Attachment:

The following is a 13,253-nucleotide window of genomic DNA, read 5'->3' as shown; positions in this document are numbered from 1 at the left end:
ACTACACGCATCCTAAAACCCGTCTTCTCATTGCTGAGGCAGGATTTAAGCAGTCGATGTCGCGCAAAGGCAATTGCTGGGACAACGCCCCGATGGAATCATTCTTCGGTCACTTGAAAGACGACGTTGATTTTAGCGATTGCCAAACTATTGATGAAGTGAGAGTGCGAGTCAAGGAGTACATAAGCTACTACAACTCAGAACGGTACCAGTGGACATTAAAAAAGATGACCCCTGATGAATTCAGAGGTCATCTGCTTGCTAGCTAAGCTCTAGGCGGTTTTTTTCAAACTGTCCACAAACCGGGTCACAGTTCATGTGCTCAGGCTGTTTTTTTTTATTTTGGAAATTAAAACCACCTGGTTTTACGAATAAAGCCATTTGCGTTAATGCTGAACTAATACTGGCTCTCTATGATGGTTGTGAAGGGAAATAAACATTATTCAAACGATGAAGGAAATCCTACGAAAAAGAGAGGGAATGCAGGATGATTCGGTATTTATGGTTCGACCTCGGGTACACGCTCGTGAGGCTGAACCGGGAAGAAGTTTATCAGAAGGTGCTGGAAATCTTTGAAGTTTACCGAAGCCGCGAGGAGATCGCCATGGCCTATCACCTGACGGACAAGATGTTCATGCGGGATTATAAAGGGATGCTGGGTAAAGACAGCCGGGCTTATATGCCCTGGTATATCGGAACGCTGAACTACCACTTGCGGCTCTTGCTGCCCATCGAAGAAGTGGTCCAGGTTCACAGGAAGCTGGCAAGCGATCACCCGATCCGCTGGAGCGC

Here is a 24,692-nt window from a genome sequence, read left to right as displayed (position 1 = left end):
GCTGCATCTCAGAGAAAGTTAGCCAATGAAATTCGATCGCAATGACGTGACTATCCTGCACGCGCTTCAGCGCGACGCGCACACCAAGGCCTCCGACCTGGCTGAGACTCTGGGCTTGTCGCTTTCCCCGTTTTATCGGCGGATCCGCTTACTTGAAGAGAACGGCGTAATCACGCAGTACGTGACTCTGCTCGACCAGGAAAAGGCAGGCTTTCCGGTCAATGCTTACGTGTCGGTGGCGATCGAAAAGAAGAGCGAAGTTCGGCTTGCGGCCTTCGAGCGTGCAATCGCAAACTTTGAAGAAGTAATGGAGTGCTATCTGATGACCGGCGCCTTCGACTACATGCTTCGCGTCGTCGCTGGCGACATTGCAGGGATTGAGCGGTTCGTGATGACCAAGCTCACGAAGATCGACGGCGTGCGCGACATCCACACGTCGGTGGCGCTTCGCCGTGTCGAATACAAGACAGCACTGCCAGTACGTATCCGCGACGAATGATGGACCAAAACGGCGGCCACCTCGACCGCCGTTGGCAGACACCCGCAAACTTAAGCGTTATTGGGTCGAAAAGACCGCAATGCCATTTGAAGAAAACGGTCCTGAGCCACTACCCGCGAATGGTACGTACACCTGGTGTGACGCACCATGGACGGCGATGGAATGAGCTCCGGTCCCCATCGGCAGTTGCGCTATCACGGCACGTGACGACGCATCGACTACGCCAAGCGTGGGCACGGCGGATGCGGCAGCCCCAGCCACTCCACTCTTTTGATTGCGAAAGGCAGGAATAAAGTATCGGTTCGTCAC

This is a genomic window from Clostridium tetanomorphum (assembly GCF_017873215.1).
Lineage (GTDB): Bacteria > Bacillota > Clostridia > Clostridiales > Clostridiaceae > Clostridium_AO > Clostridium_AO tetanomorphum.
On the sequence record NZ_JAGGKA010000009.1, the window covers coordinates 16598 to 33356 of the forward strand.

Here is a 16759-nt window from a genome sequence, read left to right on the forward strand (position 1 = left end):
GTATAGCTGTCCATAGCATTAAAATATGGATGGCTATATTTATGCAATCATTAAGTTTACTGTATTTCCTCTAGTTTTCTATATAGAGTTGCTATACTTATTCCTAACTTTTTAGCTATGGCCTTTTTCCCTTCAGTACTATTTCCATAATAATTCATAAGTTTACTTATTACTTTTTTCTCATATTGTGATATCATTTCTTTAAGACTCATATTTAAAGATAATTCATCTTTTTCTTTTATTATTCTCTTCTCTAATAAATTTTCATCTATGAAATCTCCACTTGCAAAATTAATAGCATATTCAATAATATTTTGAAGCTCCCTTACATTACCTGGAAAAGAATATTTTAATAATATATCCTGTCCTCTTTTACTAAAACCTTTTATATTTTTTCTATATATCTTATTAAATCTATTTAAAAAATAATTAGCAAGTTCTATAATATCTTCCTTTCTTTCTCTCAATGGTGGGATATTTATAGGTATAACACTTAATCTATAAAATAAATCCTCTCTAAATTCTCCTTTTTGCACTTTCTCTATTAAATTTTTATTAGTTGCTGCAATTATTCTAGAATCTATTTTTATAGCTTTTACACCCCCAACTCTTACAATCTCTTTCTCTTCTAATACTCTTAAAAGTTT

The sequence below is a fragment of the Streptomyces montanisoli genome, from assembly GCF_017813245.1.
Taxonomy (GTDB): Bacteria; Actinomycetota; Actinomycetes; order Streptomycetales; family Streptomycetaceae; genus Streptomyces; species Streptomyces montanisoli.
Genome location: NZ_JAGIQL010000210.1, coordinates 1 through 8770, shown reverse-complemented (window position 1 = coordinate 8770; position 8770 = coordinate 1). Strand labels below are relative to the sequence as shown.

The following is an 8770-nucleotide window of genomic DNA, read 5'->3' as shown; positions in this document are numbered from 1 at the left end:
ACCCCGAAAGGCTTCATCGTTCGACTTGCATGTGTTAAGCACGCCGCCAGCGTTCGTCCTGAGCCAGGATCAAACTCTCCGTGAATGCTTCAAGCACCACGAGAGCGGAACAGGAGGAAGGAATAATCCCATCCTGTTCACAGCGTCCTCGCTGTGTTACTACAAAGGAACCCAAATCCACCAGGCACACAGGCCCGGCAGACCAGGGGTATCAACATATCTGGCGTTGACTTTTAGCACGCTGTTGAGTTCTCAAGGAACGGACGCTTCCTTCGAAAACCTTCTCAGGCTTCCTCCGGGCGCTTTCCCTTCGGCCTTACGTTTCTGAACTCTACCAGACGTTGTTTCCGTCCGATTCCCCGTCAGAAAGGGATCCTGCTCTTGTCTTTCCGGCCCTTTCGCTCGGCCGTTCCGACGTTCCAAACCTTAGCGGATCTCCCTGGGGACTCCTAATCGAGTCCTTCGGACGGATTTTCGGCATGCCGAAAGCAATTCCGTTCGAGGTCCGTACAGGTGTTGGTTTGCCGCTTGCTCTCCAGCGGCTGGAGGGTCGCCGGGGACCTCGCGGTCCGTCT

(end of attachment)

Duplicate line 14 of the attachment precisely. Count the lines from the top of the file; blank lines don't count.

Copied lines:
ACCCCGAAAGGCTTCATCGTTCGACTTGCATGTGTTAAGCACGCCGCCAGCGTTCGTCCTGAGCCAGGATCAAACTCTCCGTGAATGCTTCAAGCACCACGAGAGCGGAACAGGAGGAAGGAATAATCCCATCCTGTTCACAGCGTCCTCGCTGTGTTACTACAAAGGAACCCAAATCCACCAGGCACACAGGCCCGGCAGACCAGGGGTATCAACATATCTGGCGTTGACTTTTAGCACGCTGTTGAGTTCTCAAGGAACGGACGCTTCCTTCGAAAACCTTCTCAGGCTTCCTCCGGGCGCTTTCCCTTCGGCCTTACGTTTCTGAACTCTACCAGACGTTGTTTCCGTCCGATTCCCCGTCAGAAAGGGATCCTGCTCTTGTCTTTCCGGCCCTTTCGCTCGGCCGTTCCGACGTTCCAAACCTTAGCGGATCTCCCTGGGGACTCCTAATCGAGTCCTTCGGACGGATTTTCGGCATGCCGAAAGCAATTCCGTTCGAGGTCCGTACAGGTGTTGGTTTGCCGCTTGCTCTCCAGCGGCTGGAGGGTCGCCGGGGACCTCGCGGTCCGTCT